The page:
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Speaking coaches offer tips for sprucing up Zoom meetings

Videoconferencing’s here to stay. Is it time to clean up your act?

Gabby Jones/Bloomberg

No matter where you went to school, I’m betting your education did not include a course called Public Speaking for Zoom.

And yet in March, for many of us in-person meetings, performance reviews, and strategy sessions suddenly had to take place via video conference. It’s an unnatural state for many people, full of opportunities to look shadowy or shifty or distracted, or simply to feel like your message isn’t getting through as you stare into your webcam.

And the audience is often listening with their voices muted, there’s no feedback — no laughter and no applause.

In short, as a stand-up comedian might say, Zoom is a tough room to work. So I reached out to four public speaking coaches for advice. We met — where else? — on Zoom.



My first consult was with Rachel Cossar, founder of the Boston firm Choreography for Business, which teaches communications skills. Cossar is a former member of the Boston Ballet. “When you’re joining a virtual meeting, especially if it’s an important meeting, you want that first image of your audience seeing you to be one of clarity, and confidence, and expertise,” she says.

Lighting is important: You don’t want a bright light or a sunny window behind you, making your face look dark. “You can be as expressive as you want, but people won’t see anything,” she says. The camera lens should be at eye level. If it’s looking up at you, you loom over people, and if it’s looking down on you, you can seem childlike, Cossar explains.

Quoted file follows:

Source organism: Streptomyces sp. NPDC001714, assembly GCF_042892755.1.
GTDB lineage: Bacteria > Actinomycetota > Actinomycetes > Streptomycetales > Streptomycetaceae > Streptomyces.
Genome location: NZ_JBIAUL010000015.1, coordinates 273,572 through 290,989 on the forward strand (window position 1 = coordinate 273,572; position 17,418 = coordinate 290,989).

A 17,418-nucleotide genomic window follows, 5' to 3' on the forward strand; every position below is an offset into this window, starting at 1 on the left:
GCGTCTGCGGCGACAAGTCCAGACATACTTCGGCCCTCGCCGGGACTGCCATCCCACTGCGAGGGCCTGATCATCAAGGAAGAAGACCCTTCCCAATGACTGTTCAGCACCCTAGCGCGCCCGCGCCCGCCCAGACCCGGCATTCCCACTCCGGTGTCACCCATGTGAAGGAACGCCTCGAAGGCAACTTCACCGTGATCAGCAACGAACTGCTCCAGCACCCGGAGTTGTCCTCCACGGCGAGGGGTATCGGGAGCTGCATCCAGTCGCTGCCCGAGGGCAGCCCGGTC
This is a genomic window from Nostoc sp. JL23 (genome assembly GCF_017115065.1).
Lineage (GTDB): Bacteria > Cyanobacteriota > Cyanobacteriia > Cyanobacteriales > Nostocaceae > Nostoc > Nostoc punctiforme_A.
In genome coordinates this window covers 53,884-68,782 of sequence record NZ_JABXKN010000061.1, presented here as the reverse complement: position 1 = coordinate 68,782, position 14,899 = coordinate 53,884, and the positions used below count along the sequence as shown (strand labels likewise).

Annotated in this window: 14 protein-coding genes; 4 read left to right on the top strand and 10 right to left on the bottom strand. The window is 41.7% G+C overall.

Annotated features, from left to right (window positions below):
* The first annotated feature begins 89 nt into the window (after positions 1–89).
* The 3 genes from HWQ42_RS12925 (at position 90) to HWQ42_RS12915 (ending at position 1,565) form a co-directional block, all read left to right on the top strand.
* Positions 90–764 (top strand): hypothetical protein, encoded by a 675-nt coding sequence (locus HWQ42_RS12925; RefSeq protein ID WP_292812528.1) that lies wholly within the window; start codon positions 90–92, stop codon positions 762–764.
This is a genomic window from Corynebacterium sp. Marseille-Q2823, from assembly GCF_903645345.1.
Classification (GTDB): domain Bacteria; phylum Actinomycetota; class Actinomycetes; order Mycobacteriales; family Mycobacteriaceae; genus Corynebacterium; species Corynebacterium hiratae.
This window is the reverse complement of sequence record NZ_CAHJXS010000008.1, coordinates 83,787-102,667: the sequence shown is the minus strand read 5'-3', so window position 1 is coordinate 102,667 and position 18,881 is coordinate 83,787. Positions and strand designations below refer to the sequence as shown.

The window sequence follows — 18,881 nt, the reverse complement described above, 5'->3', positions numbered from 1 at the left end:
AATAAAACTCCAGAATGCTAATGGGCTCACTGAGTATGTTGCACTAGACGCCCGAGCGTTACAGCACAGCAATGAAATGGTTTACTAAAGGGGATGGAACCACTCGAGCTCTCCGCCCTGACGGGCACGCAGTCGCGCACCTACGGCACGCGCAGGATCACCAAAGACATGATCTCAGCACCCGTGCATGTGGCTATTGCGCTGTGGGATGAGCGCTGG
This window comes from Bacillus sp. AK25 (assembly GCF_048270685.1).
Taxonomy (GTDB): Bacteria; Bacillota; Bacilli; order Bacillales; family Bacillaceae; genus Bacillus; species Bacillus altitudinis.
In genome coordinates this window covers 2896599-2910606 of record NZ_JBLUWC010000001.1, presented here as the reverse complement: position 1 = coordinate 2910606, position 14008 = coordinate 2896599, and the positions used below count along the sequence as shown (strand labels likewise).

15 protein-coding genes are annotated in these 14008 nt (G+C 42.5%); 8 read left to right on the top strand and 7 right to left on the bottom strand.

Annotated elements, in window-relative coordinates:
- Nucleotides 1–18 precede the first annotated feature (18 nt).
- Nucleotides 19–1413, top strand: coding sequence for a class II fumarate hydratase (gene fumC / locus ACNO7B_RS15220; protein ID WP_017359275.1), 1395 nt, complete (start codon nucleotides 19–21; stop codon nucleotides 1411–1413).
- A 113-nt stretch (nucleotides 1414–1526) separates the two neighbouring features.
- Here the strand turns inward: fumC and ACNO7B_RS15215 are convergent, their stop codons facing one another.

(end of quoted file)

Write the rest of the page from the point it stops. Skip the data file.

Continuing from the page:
Nor should you be seen as a giant Oz-like head on your colleague’s screens. “Give yourself enough space to breathe,” Cossar says. If you extend your arm out to the camera, the camera should be about six inches from the tips of your fingers, she says. And you also want to pay attention to what is in the room or on the wall behind you, because your viewers surely will.


Cossar and other coaches say that your energy as a speaker tends to be better when you are standing, so consider setting up a standing desk in your home office. Or, if you want a temporary solution when you need to give a presentation on Zoom, set your computer up on an ironing board.


Rather than make your audience wait until the end to comment or ask questions, create an opportunity for interaction right at the start, speaking coach Nick Morgan suggests. (He was ahead of his time with a 2018 book titled “Can You Hear Me? How to Connect with People in a Virtual World.”) With Zoom’s software, you can create polls that an audience can respond to — and see instant results — or you can ask people for their opinions or experiences using the chat feature, Morgan says.

“I make sure that about every 10 minutes or so, I do something interactive,” he says. “If you don’t do that, then you’re just talking into the void. It’s hard on you . . . but it’s death for the audience.”


With Zoom, it can be tempting to read a speech from the screen you’re already staring at, or to use a Web-based teleprompter to scroll automatically through your script.